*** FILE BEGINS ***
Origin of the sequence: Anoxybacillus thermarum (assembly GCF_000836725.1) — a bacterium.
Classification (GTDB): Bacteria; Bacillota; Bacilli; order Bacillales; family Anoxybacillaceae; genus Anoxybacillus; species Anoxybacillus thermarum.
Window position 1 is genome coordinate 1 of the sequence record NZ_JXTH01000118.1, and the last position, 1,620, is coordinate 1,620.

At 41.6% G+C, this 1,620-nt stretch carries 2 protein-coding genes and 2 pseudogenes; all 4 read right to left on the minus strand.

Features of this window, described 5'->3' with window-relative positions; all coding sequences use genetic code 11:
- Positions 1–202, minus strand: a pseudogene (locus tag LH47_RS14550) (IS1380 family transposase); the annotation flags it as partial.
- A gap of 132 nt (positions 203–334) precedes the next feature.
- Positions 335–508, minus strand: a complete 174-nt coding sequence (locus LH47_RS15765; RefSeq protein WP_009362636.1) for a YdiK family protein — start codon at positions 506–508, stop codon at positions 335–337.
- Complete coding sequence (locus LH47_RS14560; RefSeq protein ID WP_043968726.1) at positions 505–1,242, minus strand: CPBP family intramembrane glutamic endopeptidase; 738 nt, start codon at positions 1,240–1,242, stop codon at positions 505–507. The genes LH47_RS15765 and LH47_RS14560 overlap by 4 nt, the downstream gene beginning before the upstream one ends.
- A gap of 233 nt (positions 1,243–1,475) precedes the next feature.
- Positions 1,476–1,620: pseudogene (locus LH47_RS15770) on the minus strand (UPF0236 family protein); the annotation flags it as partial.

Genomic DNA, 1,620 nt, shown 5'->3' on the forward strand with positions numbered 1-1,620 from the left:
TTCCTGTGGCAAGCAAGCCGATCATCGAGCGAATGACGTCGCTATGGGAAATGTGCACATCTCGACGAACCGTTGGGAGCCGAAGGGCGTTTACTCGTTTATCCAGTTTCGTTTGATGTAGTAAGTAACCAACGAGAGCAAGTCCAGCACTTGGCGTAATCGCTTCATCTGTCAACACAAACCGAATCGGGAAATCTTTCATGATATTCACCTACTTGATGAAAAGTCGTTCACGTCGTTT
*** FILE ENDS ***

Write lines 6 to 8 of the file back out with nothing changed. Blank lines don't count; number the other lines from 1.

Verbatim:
- Positions 1–202, minus strand: a pseudogene (locus tag LH47_RS14550) (IS1380 family transposase); the annotation flags it as partial.
- A gap of 132 nt (positions 203–334) precedes the next feature.
- Positions 335–508, minus strand: a complete 174-nt coding sequence (locus LH47_RS15765; RefSeq protein WP_009362636.1) for a YdiK family protein — start codon at positions 506–508, stop codon at positions 335–337.